Western culture is buried under a blanket of fear. We’re afraid of guns and school shootings, and many children have to pass through metal detectors each morning before entering their schools. We’re afraid of other crime, too – home invasions, gang violence, serial killings, terrorism…. We’re afraid of immigrants and drug abusers, of environmental collapse and deadly disease. We’re afraid of strangers and ISIS and the seasonal flu. The fear is almost addictive.
But, in a very real way, we have nothing to fear but the fear, itself.
In a small village, there lived an old farmer who had worked his crops for many years. He owned very little, but he did have a majestic stallion. His neighbors often told him how lucky he was to have such a fine horse.
Years ago, I could be a pretty wound up girl. Now that I’ve learned to live simply, I’ve gotten to a place in my life where I’m centered and calm, for the most part, and if you were to ask anyone who’s met me in the past several years, they’d tell you I live a slow, tranquil, happy life. For a very long time, though, I was unable to deal with the everyday. This was a shameful thing for me, and I hid it well. Okay, pretty well. I kept it all inside, flooding my body with anxiety and guilt (oh, the guilt…). It spilled out from time to time, but mostly, I kept it all for myself.
I’ve been thinking about home, recently. My family’s little home is our peaceful pocket in an often chaotic world. This is where we come to recharge ourselves, and this is where most of the important moments in our lives take place. We connect with each other here. We’re not afraid to be our true selves. We can relax and enjoy life within these walls.
Which got me to thinking about all the ways people are making home a greater part of their lives….
The holiday season should be the season of togetherness, of warmth and closeness and simple joys. Instead, we find ourselves rushing around to buy things to eat, things to decorate with, things to give away. We believe we must live up to expectations – society’s, our family’s, our own. We feel stressed and anxious, irritated and worn out, from our trips to stores jammed full with other shoppers. We buy our holidays, plain and simple.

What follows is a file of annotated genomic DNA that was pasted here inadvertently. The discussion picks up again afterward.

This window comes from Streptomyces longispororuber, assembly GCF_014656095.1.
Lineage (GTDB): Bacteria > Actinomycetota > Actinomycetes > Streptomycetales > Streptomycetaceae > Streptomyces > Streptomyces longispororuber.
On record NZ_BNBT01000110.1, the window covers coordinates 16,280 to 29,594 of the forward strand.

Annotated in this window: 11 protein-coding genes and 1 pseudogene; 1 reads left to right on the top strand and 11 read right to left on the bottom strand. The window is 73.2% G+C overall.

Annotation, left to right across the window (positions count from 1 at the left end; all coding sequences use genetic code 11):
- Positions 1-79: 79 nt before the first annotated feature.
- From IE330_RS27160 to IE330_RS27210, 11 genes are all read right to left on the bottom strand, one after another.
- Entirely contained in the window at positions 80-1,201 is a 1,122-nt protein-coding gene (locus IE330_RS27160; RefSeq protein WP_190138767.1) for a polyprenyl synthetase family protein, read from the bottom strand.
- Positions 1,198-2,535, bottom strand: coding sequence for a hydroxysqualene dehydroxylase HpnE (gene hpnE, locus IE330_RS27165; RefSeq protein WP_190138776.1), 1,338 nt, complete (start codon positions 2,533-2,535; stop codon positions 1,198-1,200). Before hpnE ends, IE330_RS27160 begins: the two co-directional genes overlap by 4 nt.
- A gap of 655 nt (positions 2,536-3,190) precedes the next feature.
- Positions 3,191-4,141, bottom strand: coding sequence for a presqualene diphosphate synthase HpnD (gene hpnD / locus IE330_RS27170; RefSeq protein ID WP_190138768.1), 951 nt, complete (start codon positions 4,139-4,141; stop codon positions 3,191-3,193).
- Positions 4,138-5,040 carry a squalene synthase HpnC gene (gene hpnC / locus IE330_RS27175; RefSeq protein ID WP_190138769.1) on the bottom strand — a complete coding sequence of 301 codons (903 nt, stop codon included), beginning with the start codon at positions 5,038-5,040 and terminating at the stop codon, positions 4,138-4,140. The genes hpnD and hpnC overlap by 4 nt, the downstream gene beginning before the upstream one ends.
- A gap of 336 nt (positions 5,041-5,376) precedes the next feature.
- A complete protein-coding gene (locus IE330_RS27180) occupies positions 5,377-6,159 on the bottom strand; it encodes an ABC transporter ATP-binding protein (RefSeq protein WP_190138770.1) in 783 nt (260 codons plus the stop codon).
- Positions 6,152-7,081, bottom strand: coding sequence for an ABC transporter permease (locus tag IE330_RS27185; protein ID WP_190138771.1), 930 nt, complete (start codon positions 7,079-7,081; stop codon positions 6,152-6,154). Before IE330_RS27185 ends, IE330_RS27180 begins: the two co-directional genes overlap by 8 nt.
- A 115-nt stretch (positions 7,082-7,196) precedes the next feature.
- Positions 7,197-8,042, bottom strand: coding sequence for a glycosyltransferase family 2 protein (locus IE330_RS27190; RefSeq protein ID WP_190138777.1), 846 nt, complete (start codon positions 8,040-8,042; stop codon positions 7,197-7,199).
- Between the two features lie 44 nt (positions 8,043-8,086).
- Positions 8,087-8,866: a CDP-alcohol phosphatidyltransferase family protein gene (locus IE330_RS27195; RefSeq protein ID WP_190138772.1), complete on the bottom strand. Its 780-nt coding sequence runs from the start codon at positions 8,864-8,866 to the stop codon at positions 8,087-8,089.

It doesn’t have to be that way (even if the television is screaming that it does).
Our communities are desperately fragmented. So often, even when we’re surrounded by others, by friends and co-workers, by family and loved ones, we perceive ourselves as very alone. Because of this, we’ve begun to feel more and more alienated in the world. Even when we’re surrounded by so many other humans with the same fears and doubts, the same joys and hopes that we have, we keep to ourselves. We never discover that others are much like we are.
Giving of ourselves allows us to feel genuinely needed and inspires us to see ourselves as a part of something bigger, integrally connected to those around us.
Our days are filled with busyness – shopping lists, doctor appointments, mandatory meetings at work, bill paying, scrubbing the floors, cooking dinner…. Sometimes, we feel so put upon, so frazzled, we hardly remember to look at the blue sky, the glistening snow beneath our feet, or the smiles of our loved ones right beside us. It certainly doesn’t occur to us to be grateful for being able to buy and prepare nutritious food or for having floors to scrub.
And, sometimes, it feels as if we have nothing to be thankful for. Sometimes our burdens really are too heavy – chronic illnesses, shaky relations with friends or family, job insecurity, loved ones who are suffering…. It can feel as if there’s no end – and certainly no reason in the world to be thankful. Believe me, I know. I’ve been there.
But, there is something to be thankful for, somewhere. There always is.
A path is shaped by the people who use it. Someone discovered the best way to get somewhere – maybe the quickest, maybe the most scenic and enjoyable – and over the months or years, as that person walked those same steps again and again, the grass was worn down and a path was formed.
More than anything, our habits frame our everyday lives, and for those who choose to live simply, it’s no exception. We wake in the morning and fall into our routines – showering, brushing our teeth, getting dressed, making breakfast…. When adding healthy habits, like drinking enough water throughout the day, or exercising for 20 minutes each morning, or writing in a gratitude journal, for the first few weeks, you’ll have to remind yourself to practice them. Eventually, though, they’ll become routine, just like showering and brushing your teeth.